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      07-19-2012, 11:49 PM   #1
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Drives: a black car
Join Date: Sep 2010
Location: Sydney

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The Definitive Tyre Thread (FAQ inside)

The Definitive Tyre Thread

- ask questions
- find answers

OK itís a very common question on here with too many threads being created about what tyres should I buy, should I buy runflats (RFTs) or non RFTS, where should I buy tyres etcÖ Please read this thread first before creating a new thread about tyres!

You can ask questions in here. Thereís always the search button too.

Here are some common topicsÖ feel free to add to this down the bottom and Iíll update this post.
1. What are the advantages/disadvantages of runflats?
2. What are some good tyres?
3. Where can I buy tyres from?
list of threads started by forum members on specific tyres
4. What tyre size should I run?
5. Where should I get my tyres mounted?
6. What tyre pressure should I run at?

1. Runflats are designed to do just that, allow the vehicle to operate safely in the sudden event of lost tyre pressure and/or allow the driver to continue driving up to a speed of 80 km/h in the event of a flat tyre for a few hundred KMs.
- Safety
- Convenience
- Stiff sidewall construction means a very firm ride and the tyres generally do not have as much grip as non-run flats
- Expensive, a lot more expensive than non-RFT counterparts which are better.
- Generally seen as more prone to punctures (hard statistic to track but people generally report more nails in tyres etc in RFTs than non-RFTs)

Itís my opinion, and that of many others, that non-RFTs are the way to go. Cheaper, better handling and providing more grip, these are all priorities to me above worrying about getting a flat tyre.

2. What are some good tyres?
Again a slightly subjective topic but the current cream of the crop is generally accepted to be the Michelin Pilot Super Sport. It has loads of grip (wet and dry), handles very well, wears well and has good road manners (i.e quiet).

Some other recommended tyres for different scenarios and indicative pricing.
Best overall: Michelin Pilot Super Sport ~$1,800
High performance: Yokohama Advan Neova AD08 ~$1,300 (very grippy in the dry, still impressive in the wet and good road manners)
Road legal track tyre: Toyo R888 ~$1,400 (even grippier than the Yokohamas, but rather noisy)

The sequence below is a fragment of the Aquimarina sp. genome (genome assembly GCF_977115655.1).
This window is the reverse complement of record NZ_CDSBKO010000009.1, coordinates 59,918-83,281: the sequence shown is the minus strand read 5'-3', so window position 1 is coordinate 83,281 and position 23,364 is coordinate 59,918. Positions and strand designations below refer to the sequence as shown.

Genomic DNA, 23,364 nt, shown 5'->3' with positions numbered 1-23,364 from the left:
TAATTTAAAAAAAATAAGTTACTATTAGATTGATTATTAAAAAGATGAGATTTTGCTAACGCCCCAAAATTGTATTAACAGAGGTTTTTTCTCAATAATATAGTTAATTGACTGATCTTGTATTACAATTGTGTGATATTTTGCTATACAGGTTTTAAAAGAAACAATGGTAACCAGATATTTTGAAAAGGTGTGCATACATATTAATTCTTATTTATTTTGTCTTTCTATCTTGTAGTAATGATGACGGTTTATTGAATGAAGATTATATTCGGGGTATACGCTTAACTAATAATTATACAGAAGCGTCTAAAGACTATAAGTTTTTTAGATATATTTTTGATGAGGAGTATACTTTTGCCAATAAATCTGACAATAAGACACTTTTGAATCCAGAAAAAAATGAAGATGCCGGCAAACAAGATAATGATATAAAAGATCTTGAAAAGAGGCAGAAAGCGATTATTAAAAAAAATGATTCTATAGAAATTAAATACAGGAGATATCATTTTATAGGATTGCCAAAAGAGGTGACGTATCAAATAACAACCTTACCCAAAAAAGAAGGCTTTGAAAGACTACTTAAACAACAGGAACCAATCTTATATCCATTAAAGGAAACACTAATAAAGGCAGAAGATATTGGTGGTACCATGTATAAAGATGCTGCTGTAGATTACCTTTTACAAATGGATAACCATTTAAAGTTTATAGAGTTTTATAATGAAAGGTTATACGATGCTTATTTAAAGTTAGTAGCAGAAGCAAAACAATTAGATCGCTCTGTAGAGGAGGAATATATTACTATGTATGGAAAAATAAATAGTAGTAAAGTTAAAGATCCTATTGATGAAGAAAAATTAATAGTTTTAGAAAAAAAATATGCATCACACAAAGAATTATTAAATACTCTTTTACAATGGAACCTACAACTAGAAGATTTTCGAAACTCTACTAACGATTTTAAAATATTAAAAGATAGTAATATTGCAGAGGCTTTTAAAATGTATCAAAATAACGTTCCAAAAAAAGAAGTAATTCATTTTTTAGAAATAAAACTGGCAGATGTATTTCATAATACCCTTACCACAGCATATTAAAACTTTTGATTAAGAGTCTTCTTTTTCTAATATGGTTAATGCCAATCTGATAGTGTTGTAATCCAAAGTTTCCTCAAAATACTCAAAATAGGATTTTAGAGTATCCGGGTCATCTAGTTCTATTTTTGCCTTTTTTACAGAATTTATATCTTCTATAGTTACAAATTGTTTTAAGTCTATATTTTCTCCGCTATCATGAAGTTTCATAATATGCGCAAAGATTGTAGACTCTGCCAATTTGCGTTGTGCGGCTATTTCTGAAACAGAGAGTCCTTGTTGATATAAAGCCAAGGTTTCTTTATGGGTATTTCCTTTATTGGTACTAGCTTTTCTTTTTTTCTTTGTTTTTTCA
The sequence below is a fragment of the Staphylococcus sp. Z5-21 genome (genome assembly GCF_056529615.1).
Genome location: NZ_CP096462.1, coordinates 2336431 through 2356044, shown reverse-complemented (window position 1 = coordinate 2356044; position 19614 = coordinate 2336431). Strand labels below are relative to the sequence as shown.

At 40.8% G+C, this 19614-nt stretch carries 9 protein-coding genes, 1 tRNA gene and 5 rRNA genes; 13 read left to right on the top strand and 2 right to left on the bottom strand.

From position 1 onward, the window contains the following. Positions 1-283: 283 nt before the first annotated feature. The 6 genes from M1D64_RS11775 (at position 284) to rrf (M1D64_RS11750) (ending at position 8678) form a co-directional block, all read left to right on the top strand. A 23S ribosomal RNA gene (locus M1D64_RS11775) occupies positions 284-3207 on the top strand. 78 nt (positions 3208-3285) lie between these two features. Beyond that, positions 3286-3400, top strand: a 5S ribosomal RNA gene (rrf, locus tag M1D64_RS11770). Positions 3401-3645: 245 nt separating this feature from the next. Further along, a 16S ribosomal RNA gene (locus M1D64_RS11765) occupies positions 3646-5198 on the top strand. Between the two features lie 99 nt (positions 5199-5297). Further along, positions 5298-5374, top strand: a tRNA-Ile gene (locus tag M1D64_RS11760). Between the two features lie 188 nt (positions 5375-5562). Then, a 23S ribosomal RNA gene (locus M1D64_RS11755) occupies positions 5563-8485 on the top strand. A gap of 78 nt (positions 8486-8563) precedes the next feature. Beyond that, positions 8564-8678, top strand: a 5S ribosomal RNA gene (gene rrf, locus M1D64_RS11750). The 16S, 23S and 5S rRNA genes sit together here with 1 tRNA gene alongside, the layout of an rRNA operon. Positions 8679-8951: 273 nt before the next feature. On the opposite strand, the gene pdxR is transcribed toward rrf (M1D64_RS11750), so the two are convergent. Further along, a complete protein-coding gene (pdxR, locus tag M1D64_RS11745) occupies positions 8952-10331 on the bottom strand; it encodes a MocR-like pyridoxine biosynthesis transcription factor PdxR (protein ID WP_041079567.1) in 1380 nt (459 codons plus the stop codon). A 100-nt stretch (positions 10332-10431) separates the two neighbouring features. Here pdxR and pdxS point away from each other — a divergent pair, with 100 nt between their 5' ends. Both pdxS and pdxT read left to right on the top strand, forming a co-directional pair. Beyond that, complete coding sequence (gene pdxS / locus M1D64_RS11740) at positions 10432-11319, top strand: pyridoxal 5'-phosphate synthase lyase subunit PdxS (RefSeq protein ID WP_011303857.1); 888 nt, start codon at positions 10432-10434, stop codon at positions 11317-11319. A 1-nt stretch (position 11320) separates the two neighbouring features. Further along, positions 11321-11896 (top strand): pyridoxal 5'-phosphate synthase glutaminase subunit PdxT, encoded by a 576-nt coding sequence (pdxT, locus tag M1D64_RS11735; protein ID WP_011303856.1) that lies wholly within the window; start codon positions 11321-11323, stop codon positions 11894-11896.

Good value all-rounder: Continental ExtremeContact DW ~$1,200. This tyre is priced very reasonably and has been getting good reviews from customers.
*: this canít be purchased at Continental tyre dealers in Australia as it was developed for the North American market. All these tyres are grey imports.
**: DW indicates Dry/Wet. There is also a DWS version getting around which means dry/wet/snow. There is no point purchasing the DWS for Australian conditions.
Kumho KU31s often come up in threads, these tyres are good for the price and on a 325i will do the job... on a 335i, I'd recommend something grippier.

3. Where can I buy tyres from?
Ideally, itís best to support local vendors where you can. Iíd highly recommend Tyrepower in North Melbourne, (03) 9329 7333, you can PM ĎVansí on this forum.

Otherwise, itís hard to beat Good site for reading reviews as well.

If you need local rubber fast here are forum members recommendations:
Sydney: Tempe tyres, Taleb tyres, St George tyres
Melbourne: Tyrepower North Melbourne
Brisbane: TBA
Perth: TBA
Adelaide: TBA

4. What size tyres can I fit?

Use the search tool.

All E9X models can comfortably fit up to 19" wheels without any modifications.
20" wheels can fit as well depending on width and offset.
Generally accepted 19" fitment is:
Front: 235/35/19
Rear: 265/30/19 (255-275 works as well)

5. Where can I get my tyres mounted?
If you buy tyres online you'll need them mounted, most tyre places in Sydney will charge between $60 and $80 to fit and balance 4 tyres. Some members have reported the shop getting the shits with them due to not buying locally so this can be used to list all the places members have had tyres fitted before